Volume electron microscopy is a rapidly advancing technology that offers nanometer-scale resolution over imaging volumes with edge lengths that are orders of magnitude longer. However, despite the rich ultrastructural information contained in densely labeled EM samples, obtaining multiplexed information about cellular states at EM resolution has been challenging.
EMcapsulins - We have developed a suite of gene reporters for correlated light and electron microscopy (CLEM) that show up as concentric barcodes in EM cross-sections.
Specifically, we have synthesized a series of 6 spherically symmetric barcodes by fusing self-assembling nanocompartments of different sizes derived from the encapsulin family of proteins with different numbers of metal-binding domains (EMcapsulins). These barcodes are readable in TEM and volume SEM.
To further extend multiplexing capabilities, multiple EMcapsulins can also be organized in modular configurations with rigid protein connectors of different lengths.
In addition, EM gene reporters can be made fluorescent and targeted to specific proteins of interest. Using this strategy, we have been able to distinguish genetically defined cells in cell cultures and brains of Drosophila or mice using standard TEM, SEM, and FIB-SEM.
The central constructs listed in Supplementary Table 2 will be distributed via Addgene.
Please get in touch with us if you have any questions about EMcapsulins.
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Photoacoustic (optoacoustic) tomography is a non-invasive imaging technology that provides volumetric information on the distribution of photoabsorbers with ultrasound resolution. This is possible through the photoacoustic effect which describes the radiationless conversion of electromagnetic energy into mechanical energy that occurs when chromophores thermoelastically expand upon photoabsorption. With the use of tunable lasers, imaging volumes can be obtained at different wavelengths which allows to spectrally deconvolve photoabsorbing molecules.
Calcium Sensor for Photoacoustics (CaSPA) - We have synthesized a calcium sensor for photoacoustics (CaSPA) that changes its absorbance and thus photoacoustic spectrum upon selective binding to Ca2+ (metallochromism). The compound has a low quantum yield and a high resistance to photobleaching which are optimal properties for photoacoustics. In its esterified form, CaSPA is cell-permeable such that we could use it to image intracellular calcium changes in cells, organoids and in vivo in zebrafish larvae with photoacoustic tomography.
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Based on its semi-cyanine scaffold, red-shifted variants of CaSPA could be synthesized that approach the near-infrared absorbance of, e.g., the heptamethine cyanine dyes that we also work with.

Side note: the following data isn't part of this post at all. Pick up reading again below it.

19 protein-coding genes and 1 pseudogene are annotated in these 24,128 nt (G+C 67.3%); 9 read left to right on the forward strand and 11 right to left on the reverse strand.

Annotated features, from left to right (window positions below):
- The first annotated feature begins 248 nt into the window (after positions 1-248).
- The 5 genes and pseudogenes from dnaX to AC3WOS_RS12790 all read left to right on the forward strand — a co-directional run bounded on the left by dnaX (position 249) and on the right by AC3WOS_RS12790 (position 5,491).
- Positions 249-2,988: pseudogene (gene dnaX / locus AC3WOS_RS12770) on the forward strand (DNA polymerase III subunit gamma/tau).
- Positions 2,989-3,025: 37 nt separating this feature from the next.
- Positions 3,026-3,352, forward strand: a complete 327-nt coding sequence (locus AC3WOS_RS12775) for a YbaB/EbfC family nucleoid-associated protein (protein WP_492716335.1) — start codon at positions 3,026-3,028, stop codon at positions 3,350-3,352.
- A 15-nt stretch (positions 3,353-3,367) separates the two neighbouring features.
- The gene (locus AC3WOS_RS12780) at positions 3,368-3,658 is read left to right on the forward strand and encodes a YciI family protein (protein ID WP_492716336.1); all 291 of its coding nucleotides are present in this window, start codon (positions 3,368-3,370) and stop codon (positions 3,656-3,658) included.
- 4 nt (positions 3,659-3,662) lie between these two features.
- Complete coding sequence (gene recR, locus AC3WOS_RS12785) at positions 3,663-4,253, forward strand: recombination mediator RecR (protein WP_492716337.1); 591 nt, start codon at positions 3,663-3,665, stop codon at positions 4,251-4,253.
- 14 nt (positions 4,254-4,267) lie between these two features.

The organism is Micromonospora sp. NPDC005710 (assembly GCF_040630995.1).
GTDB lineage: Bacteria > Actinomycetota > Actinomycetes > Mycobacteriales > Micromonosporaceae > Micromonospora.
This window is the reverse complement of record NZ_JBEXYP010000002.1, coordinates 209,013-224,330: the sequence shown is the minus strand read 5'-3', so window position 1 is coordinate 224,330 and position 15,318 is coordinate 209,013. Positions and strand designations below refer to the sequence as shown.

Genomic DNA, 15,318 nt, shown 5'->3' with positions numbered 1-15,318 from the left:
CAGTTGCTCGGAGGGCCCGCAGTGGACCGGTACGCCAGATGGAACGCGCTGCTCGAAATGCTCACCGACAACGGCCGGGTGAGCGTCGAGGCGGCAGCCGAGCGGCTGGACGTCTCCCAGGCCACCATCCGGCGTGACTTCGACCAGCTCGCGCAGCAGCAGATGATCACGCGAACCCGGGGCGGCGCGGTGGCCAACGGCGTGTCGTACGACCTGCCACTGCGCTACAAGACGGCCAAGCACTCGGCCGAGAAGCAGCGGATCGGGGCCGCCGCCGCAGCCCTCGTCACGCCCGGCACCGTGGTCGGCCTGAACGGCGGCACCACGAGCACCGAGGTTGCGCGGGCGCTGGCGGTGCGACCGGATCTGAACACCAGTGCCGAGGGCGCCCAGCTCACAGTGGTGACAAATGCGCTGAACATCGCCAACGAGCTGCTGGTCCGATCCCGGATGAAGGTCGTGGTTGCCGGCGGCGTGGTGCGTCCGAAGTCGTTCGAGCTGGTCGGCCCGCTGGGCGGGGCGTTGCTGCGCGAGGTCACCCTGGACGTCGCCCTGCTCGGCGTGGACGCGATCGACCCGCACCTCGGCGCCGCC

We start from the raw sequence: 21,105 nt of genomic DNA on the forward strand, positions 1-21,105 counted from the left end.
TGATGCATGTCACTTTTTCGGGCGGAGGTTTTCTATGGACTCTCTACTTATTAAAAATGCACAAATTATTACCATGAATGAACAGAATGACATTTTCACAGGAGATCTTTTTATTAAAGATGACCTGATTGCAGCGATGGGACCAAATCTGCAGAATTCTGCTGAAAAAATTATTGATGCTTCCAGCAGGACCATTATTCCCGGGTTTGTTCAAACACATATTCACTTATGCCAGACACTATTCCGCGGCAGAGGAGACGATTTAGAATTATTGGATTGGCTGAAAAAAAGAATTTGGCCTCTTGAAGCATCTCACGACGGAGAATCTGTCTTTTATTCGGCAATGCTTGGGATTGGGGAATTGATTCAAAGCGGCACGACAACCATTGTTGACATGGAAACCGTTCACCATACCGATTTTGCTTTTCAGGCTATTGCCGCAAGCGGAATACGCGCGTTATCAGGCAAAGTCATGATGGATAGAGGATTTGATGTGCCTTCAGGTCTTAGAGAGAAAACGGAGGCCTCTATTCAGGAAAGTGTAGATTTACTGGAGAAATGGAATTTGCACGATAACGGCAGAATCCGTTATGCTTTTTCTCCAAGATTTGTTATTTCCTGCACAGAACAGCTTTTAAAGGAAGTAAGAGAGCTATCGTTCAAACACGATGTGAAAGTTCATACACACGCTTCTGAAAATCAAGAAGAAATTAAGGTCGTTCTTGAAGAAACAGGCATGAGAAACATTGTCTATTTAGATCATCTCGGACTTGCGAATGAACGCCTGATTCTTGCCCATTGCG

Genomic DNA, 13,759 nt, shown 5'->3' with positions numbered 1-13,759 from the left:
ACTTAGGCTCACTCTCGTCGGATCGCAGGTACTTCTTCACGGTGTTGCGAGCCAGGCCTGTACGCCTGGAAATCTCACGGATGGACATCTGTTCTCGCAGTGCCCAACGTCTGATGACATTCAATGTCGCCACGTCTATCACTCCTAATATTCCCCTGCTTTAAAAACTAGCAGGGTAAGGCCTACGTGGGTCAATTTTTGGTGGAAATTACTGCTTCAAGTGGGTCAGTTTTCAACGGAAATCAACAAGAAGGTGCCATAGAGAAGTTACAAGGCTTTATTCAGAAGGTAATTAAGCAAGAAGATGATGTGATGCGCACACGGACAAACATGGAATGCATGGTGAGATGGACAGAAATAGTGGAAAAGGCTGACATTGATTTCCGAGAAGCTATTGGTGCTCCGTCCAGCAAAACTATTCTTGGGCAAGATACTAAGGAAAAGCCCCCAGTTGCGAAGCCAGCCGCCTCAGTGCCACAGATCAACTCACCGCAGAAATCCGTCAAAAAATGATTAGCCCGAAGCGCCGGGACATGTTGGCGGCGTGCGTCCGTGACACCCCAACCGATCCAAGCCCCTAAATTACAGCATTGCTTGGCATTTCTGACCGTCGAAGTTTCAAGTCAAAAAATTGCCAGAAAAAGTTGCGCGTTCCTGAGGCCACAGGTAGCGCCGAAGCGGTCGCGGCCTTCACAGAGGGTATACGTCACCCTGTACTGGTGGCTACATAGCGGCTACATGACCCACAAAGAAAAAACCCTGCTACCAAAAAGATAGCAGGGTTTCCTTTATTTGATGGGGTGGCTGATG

Temporally unmixed MSOT (tuMSOT) - To increase the multiplexing capabilities of gene reporters for multispectral optoacoustic tomography (MSOT), we have introduced the concept of discriminating optoacoustic contrast agents not by color (spectral deconvolution) but instead based on the differences in the characteristic kinetics of contrast agent properties (unmixing in the time domain). We demonstrated this idea on the example of reversibly photoswitchable proteins (RSFPs) whose signal trajectories can be photo-controlled. In this way, the particular temporal pattern can be unmixed from other RSFPs or static background signals even if they have much higher signal amplitudes. We have coined this concept “temporally unmixed MSOT” (tuMSOT).
Biosynthetic pigments for optoacoustics - As a complementary strategy to using chromoproteins as the basis for genetically controlled optoacoustic contrast, we have been working on the genetically controlled biosynthesis of pigments, which are small-molecular chromophores that are generated by multi-enzymatic processes. We have introduced the biosynthetic pigment violacein as a new photobleaching resistant red-shifted contrast agent for photoacoustics that could, for instance, be used for bacterial tumor tracking.
Designer Melanosome - Melanin is a biosynthetic pigment that is attractive because it is synthesized from tyrosine by a single enzyme and its absorbance spectrum extends into the near-infrared range. However, melanin-containing cells usually store melanin in dedicated organelles called melanosomes, whereas overexpressing tyrosinase in standard cells is toxic which strongly limits its use as a gene reporter for photoacoustic imaging. We have therefore worked on genetically controlled proteinaceous nanocompartments - called encapsulins - that self-assemble in mammalian cells and can selectively encapsulate cargo proteins. We could show that by targeting a version of tyrosinase to the encapsulins, melanin production can be sequestered in the ‘designer melanosomes’, thereby maintaining optoacoustic contrast but strongly reducing toxicity.
Magnetic Resonance Imaging (MRI) is a non-invasive imaging technique that can provide full organism coverage at up to near-cellular resolution. Because of the intrinsic low sensitivity of nuclear magnetic resonance (NMR), it is, however, a challenge to obtain molecular contrast with enough sensitivity. Hyperpolarization techniques are thus a valuable way to increase the signal from molecular MRI contrast agents.
Multi-metal MRI Sensor - Dissolution Dynamic Nuclear Polarization (DNP) is an attractive method to increase the signal in NMR/MRI by hyper-polarizing nuclear spins. This occurs via transfer of spin polarization from electrons to nuclei through microwave irradiation of the compound together with a radical at low temperatures.
We have developed a sensor based on the well-characterized chelators EDTA and EGTA by introducing a carbon-13 moiety close to the metal-coordination site. The resulting compounds exhibit (1) metal-specific chemical shifts that differentiate several biologically important, or toxic metals, and (2) be hyperpolarized to enable detection of micromolar concentrations of calcium, as well as one-shot metal-specific MR imaging.